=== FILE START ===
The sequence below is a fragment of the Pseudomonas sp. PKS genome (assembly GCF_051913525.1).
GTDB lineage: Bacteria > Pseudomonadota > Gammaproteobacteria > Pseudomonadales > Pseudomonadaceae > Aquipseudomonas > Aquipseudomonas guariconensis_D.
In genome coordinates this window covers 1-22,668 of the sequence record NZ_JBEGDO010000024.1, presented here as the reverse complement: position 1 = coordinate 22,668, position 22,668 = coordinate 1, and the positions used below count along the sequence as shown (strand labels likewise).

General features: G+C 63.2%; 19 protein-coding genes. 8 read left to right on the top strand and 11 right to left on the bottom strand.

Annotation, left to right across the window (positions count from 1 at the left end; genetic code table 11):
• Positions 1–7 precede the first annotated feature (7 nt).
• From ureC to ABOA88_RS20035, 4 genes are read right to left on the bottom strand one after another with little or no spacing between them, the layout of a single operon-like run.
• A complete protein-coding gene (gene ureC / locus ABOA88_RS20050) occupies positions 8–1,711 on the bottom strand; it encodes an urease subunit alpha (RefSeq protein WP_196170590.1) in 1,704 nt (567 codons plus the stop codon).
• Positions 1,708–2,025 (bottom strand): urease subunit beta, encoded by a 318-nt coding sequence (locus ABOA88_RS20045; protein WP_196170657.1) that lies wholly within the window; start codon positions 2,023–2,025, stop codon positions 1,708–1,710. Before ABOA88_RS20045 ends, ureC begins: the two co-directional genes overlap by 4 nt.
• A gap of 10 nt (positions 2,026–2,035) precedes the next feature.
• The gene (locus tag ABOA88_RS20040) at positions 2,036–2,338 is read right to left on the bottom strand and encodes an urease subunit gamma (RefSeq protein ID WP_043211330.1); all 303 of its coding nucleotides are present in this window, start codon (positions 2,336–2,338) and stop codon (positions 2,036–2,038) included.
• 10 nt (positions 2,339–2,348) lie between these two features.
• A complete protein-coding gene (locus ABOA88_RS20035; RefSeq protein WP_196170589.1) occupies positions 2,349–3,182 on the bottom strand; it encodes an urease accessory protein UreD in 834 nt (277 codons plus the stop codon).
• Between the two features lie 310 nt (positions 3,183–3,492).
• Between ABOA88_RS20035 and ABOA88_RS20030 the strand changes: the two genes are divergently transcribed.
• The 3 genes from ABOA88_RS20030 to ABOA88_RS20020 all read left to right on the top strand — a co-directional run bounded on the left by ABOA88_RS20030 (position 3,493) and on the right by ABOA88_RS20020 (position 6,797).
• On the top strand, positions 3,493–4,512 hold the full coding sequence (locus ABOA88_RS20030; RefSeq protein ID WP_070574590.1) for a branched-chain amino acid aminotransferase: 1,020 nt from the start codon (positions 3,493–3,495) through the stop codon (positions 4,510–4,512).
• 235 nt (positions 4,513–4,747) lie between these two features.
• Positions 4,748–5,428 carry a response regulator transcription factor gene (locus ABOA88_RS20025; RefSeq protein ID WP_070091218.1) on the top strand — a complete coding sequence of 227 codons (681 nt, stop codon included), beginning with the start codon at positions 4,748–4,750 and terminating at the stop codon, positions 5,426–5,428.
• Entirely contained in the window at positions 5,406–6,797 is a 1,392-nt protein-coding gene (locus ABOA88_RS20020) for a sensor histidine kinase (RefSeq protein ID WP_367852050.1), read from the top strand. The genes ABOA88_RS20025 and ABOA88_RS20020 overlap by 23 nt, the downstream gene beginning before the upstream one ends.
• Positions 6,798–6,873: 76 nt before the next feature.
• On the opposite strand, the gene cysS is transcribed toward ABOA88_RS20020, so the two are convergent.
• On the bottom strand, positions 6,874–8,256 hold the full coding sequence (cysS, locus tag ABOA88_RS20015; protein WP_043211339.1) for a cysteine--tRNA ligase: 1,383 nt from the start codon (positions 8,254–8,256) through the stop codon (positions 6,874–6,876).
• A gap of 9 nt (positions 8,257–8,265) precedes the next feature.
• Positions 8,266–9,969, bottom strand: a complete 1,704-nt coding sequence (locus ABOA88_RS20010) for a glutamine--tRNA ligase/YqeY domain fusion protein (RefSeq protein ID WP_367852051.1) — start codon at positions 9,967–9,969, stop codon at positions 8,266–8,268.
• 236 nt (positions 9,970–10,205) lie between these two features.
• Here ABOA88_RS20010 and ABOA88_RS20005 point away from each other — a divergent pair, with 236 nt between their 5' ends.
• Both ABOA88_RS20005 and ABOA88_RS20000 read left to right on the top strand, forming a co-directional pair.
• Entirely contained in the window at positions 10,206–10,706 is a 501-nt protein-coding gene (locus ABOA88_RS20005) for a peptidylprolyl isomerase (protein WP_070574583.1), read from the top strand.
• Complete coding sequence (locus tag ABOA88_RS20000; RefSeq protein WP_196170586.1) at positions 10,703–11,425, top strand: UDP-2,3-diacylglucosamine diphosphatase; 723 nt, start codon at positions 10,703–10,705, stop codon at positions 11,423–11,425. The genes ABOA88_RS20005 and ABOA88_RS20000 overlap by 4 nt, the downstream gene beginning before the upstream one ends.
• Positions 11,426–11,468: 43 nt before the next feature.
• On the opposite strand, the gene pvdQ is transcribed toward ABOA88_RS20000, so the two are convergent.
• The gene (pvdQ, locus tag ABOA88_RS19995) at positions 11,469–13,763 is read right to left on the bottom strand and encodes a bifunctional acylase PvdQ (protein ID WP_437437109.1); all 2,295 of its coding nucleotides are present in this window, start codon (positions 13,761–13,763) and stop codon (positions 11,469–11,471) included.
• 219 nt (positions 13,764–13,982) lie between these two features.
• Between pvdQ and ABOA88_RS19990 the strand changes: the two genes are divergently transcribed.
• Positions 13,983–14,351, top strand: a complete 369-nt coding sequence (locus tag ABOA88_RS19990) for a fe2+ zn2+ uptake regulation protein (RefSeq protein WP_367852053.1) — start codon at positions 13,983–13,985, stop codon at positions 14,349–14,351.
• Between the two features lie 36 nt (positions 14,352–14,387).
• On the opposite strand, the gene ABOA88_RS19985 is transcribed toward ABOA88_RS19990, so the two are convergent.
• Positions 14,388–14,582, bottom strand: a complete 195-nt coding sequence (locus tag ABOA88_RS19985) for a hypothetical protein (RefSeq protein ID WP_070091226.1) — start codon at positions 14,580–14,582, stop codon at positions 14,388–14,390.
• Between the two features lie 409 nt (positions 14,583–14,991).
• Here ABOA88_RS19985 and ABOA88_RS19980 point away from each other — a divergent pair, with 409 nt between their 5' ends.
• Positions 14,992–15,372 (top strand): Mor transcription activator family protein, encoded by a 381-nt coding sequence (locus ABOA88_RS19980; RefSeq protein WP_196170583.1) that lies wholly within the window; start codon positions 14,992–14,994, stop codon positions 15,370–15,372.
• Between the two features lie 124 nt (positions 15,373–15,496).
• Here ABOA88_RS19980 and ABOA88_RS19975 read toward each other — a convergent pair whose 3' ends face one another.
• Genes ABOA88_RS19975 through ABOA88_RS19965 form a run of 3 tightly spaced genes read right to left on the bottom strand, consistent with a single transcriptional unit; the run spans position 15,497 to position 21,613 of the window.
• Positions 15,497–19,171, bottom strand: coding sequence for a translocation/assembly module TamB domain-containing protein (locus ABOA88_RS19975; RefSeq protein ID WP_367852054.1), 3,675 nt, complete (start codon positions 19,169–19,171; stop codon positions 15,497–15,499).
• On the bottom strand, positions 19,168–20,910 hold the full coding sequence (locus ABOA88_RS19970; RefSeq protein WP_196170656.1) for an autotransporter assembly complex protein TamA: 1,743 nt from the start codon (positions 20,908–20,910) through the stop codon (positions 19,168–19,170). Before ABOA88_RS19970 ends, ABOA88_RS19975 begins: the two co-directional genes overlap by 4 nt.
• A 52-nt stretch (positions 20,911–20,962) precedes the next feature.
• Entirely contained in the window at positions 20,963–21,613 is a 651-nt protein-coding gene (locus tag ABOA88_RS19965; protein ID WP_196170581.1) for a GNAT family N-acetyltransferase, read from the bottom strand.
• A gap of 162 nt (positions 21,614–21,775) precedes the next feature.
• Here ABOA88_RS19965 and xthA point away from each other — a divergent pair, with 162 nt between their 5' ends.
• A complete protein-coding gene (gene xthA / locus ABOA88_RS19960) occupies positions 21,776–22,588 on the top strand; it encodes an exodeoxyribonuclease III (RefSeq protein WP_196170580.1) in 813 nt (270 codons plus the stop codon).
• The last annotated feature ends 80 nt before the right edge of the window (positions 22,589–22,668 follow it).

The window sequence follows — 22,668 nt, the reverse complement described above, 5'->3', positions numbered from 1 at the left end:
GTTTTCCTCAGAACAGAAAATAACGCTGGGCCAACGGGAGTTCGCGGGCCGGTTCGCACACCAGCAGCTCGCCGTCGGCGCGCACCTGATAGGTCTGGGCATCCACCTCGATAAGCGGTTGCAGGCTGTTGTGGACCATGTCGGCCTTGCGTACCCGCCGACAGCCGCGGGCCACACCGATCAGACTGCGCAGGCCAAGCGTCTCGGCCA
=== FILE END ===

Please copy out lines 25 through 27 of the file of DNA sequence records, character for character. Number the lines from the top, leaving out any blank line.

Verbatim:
• Positions 8,266–9,969, bottom strand: a complete 1,704-nt coding sequence (locus ABOA88_RS20010) for a glutamine--tRNA ligase/YqeY domain fusion protein (RefSeq protein ID WP_367852051.1) — start codon at positions 9,967–9,969, stop codon at positions 8,266–8,268.
• 236 nt (positions 9,970–10,205) lie between these two features.
• Here ABOA88_RS20010 and ABOA88_RS20005 point away from each other — a divergent pair, with 236 nt between their 5' ends.